Considering a commercial property lease? Start here
Just like residential property, commercial property includes buildings of all shapes, sizes and categories. You will need to carefully consider the type of commercial premises that works for your business now, and also think ahead to the future. And if you’re used to renting in the residential market, there are a few important differences you’ll need to know about before you start your search.
Types of commercial property
With over eighteen hundred commercial properties in our real estate portfolio, Mileway’s commercial properties offer an extensive range of options across Europe. While no two commercial properties are the same, we can group properties into a few distinct categories that suit the types of businesses we work with. Local authorities generally categorise properties too, and you will need to check your region’s commercial property use classes to make sure that the property you are planning to let is legally considered suitable for the type of business you want to conduct there. If you’re planning to make any major changes to the property, you’ll need to check this with the property’s owner, too.
Storage and distribution centres
The great shift towards e-commerce in recent years has upped the demand for warehouses and distribution centres that help businesses keep goods flowing towards their customers. These properties can be anything from repurposed industrial buildings to expansive, state-of-the-art warehouses away from population centres. But increasingly, businesses see the need for strategic positions within or very close to cities. These equally diverse local storage and distribution centres make it possible for businesses to compete to provide fast or even same-day delivery turnarounds to their customers. Mileway has a large portfolio of commercial property close to population centres that are designed to help businesses fulfil this last mile.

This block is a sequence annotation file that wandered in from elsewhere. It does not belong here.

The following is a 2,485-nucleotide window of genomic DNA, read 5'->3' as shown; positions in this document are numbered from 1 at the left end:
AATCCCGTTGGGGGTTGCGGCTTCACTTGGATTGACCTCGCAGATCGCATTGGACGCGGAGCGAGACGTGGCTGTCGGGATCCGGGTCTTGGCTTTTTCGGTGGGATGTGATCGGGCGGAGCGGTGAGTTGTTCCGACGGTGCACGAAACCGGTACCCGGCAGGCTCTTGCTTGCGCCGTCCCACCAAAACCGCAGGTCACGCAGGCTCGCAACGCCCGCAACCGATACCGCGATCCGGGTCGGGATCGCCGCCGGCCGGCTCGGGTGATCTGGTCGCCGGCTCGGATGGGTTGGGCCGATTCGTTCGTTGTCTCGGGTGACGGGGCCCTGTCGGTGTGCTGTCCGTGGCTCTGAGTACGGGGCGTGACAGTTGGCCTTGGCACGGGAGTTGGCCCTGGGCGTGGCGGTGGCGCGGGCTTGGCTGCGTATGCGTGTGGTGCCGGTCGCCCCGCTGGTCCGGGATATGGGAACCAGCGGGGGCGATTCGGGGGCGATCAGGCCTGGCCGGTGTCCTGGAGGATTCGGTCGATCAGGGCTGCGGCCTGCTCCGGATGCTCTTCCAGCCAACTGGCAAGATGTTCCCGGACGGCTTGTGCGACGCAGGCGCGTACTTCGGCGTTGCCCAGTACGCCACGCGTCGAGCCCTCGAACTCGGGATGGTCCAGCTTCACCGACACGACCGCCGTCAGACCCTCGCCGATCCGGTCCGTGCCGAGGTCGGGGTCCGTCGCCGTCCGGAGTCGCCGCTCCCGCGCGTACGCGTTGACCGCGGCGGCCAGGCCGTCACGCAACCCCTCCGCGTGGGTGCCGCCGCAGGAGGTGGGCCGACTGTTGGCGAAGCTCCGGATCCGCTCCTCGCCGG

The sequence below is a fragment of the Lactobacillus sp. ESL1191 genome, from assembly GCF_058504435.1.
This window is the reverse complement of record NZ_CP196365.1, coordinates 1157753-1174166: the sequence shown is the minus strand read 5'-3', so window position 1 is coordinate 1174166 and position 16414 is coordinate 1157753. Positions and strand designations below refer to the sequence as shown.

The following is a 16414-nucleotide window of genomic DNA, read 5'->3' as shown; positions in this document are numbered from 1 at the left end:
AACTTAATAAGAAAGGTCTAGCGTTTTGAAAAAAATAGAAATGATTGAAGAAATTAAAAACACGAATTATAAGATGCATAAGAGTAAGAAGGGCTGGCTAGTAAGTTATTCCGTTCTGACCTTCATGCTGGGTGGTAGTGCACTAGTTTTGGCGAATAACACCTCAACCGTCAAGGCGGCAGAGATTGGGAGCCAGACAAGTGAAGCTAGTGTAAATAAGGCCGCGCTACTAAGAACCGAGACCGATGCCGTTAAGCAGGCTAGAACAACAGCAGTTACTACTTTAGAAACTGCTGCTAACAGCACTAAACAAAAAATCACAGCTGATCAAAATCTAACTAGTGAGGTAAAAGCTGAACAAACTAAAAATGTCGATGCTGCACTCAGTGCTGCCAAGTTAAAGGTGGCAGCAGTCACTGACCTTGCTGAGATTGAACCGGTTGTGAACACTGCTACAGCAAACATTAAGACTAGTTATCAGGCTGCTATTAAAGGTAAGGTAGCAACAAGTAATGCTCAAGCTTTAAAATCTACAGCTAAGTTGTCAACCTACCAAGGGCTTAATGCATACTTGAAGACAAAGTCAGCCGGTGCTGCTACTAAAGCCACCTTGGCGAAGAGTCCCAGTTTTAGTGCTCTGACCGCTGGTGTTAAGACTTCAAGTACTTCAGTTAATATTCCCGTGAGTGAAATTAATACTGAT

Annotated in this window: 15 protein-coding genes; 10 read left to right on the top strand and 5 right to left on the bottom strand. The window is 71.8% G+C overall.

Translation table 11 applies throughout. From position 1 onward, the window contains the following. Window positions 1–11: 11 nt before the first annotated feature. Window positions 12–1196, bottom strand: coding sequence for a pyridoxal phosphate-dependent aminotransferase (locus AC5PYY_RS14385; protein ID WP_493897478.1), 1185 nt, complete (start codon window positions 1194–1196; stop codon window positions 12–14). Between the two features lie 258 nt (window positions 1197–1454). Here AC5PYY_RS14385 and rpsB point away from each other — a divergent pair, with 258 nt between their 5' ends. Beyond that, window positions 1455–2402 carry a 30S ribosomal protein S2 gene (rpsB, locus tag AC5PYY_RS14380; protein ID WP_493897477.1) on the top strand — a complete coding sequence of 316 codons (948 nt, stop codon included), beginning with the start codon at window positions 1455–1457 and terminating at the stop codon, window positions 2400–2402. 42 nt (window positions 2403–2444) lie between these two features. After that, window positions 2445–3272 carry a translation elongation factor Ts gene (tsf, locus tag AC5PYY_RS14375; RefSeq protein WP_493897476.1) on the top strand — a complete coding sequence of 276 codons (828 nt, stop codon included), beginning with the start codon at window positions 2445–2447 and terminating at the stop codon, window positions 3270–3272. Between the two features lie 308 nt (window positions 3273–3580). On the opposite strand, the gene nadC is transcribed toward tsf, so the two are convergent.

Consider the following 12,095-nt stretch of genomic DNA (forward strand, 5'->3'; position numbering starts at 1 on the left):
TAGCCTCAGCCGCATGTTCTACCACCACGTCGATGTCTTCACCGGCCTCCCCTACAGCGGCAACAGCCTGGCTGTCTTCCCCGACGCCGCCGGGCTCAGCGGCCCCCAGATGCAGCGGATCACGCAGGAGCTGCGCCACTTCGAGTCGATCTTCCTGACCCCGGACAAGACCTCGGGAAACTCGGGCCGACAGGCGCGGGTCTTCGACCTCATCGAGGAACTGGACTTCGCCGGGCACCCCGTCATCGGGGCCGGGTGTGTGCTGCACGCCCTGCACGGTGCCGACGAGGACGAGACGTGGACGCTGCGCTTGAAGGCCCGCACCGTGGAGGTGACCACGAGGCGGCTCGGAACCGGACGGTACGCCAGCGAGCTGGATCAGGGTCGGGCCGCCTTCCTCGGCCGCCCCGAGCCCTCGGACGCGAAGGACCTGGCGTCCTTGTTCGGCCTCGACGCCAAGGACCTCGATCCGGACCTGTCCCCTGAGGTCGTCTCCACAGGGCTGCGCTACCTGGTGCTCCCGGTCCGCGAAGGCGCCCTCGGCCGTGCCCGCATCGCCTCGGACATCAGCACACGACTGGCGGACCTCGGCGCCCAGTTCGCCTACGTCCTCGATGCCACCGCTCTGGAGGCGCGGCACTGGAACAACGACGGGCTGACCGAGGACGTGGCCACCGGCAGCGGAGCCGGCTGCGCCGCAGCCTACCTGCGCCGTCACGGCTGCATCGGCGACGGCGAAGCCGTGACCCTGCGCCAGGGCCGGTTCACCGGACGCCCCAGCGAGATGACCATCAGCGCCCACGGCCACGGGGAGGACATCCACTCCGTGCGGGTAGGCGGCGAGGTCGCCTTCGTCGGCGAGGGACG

Most storage and distribution centres are located next to main transportation routes. Some are built with specialist facilities to suit different business needs- for example, a food service business might require cold storage. You will likely work with your landlord to customize the interior space to your needs.
Industrial units include commercial buildings used for activities like manufacturing, product assembly, or often a mix of activities like a combined office and workshop space, or combined office and warehouse. Industrial units come in all shapes and sizes, from basic spaces that are not much bigger than a large garage to major industrial complexes with multiple loading bays for trucks and heavy customisation to accommodate heavy equipment. Industrial units can be available as standalone buildings dedicated to one business, or be multi-let properties where other businesses will be operating next to yours.
Retail units can be the familiar shops we see in commercial centres of cities, or more specialised workshops or trade units that blend into the industrial property space. You will usually be expected to fit out the interior or your retail space so that it fits your needs.
Office space can be used for administrative purposes or can be open to customers; for example, if you are selling financial or other services. They are available empty with basic fittings, fully furnished, or anywhere in between. When renting office space, you will need to consider accessibility for people and vehicles, whether the space can be made comfortable for people working there – is it temperature controlled and well lit? Are there bathrooms, kitchens, and nearby facilities? Does the property have a fast broadband connection?
You can rent an office spaces that is exclusive to your company, or work alongside other businesses. You should consider whether the space and privacy of an exclusive property is better for your business, or whether it would help you to connect and network with neighbours who are part of the same business ecosystem.
Other commercial properties
There are really as many forms of commercial property as there are types of business. Leisure facilities like gyms, hotels and restaurants are all commercial property. Dental surgeries, health centres and hospitals are commercial property. Open spaces of land like car parks and outdoor storage can be commercial property.
How to choose a commercial property